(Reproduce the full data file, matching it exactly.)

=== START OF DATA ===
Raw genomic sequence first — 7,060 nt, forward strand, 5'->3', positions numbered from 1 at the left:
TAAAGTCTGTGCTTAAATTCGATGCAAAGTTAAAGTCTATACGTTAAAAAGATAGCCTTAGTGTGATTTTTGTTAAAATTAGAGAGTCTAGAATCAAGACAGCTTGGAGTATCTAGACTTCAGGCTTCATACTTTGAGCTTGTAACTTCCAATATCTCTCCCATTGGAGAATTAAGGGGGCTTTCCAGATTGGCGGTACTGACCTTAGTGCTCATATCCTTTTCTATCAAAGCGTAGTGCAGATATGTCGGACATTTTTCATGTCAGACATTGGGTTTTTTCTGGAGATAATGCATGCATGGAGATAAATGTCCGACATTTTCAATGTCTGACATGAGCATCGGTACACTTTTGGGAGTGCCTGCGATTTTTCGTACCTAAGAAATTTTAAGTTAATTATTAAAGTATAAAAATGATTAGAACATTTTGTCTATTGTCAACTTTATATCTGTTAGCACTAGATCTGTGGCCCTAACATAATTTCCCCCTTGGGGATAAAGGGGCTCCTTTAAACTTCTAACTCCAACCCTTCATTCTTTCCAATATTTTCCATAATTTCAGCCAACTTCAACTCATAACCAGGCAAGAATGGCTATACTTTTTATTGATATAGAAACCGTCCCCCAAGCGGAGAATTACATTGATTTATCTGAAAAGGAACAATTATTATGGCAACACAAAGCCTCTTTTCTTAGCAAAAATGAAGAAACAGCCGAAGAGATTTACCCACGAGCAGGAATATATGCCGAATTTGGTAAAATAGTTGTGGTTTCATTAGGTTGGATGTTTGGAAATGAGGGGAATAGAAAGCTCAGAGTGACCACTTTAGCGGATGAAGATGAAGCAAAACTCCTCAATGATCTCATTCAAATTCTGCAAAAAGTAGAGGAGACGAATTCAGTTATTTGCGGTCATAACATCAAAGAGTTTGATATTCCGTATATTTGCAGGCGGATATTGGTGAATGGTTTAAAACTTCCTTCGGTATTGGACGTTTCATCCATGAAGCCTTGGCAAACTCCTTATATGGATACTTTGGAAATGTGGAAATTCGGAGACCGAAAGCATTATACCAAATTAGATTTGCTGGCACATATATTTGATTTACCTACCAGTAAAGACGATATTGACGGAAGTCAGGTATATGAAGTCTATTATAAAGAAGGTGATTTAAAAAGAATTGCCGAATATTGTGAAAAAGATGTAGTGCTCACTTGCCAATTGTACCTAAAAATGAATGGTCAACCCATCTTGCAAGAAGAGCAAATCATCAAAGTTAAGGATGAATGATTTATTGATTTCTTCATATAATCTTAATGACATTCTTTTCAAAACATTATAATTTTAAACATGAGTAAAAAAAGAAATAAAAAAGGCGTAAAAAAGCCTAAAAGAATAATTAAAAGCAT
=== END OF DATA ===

Raw genomic sequence first — 7,060 nt, forward strand, 5'->3', positions numbered from 1 at the left:
TAAAGTCTGTGCTTAAATTCGATGCAAAGTTAAAGTCTATACGTTAAAAAGATAGCCTTAGTGTGATTTTTGTTAAAATTAGAGAGTCTAGAATCAAGACAGCTTGGAGTATCTAGACTTCAGGCTTCATACTTTGAGCTTGTAACTTCCAATATCTCTCCCATTGGAGAATTAAGGGGGCTTTCCAGATTGGCGGTACTGACCTTAGTGCTCATATCCTTTTCTATCAAAGCGTAGTGCAGATATGTCGGACATTTTTCATGTCAGACATTGGGTTTTTTCTGGAGATAATGCATGCATGGAGATAAATGTCCGACATTTTCAATGTCTGACATGAGCATCGGTACACTTTTGGGAGTGCCTGCGATTTTTCGTACCTAAGAAATTTTAAGTTAATTATTAAAGTATAAAAATGATTAGAACATTTTGTCTATTGTCAACTTTATATCTGTTAGCACTAGATCTGTGGCCCTAACATAATTTCCCCCTTGGGGATAAAGGGGCTCCTTTAAACTTCTAACTCCAACCCTTCATTCTTTCCAATATTTTCCATAATTTCAGCCAACTTCAACTCATAACCAGGCAAGAATGGCTATACTTTTTATTGATATAGAAACCGTCCCCCAAGCGGAGAATTACATTGATTTATCTGAAAAGGAACAATTATTATGGCAACACAAAGCCTCTTTTCTTAGCAAAAATGAAGAAACAGCCGAAGAGATTTACCCACGAGCAGGAATATATGCCGAATTTGGTAAAATAGTTGTGGTTTCATTAGGTTGGATGTTTGGAAATGAGGGGAATAGAAAGCTCAGAGTGACCACTTTAGCGGATGAAGATGAAGCAAAACTCCTCAATGATCTCATTCAAATTCTGCAAAAAGTAGAGGAGACGAATTCAGTTATTTGCGGTCATAACATCAAAGAGTTTGATATTCCGTATATTTGCAGGCGGATATTGGTGAATGGTTTAAAACTTCCTTCGGTATTGGACGTTTCATCCATGAAGCCTTGGCAAACTCCTTATATGGATACTTTGGAAATGTGGAAATTCGGAGACCGAAAGCATTATACCAAATTAGATTTGCTGGCACATATATTTGATTTACCTACCAGTAAAGACGATATTGACGGAAGTCAGGTATATGAAGTCTATTATAAAGAAGGTGATTTAAAAAGAATTGCCGAATATTGTGAAAAAGATGTAGTGCTCACTTGCCAATTGTACCTAAAAATGAATGGTCAACCCATCTTGCAAGAAGAGCAAATCATCAAAGTTAAGGATGAATGATTTATTGATTTCTTCATATAATCTTAATGACATTCTTTTCAAAACATTATAATTTTAAACATGAGTAAAAAAAGAAATAAAAAAGGCGTAAAAAAGCCTAAAAGAATAATTAAAAGCAT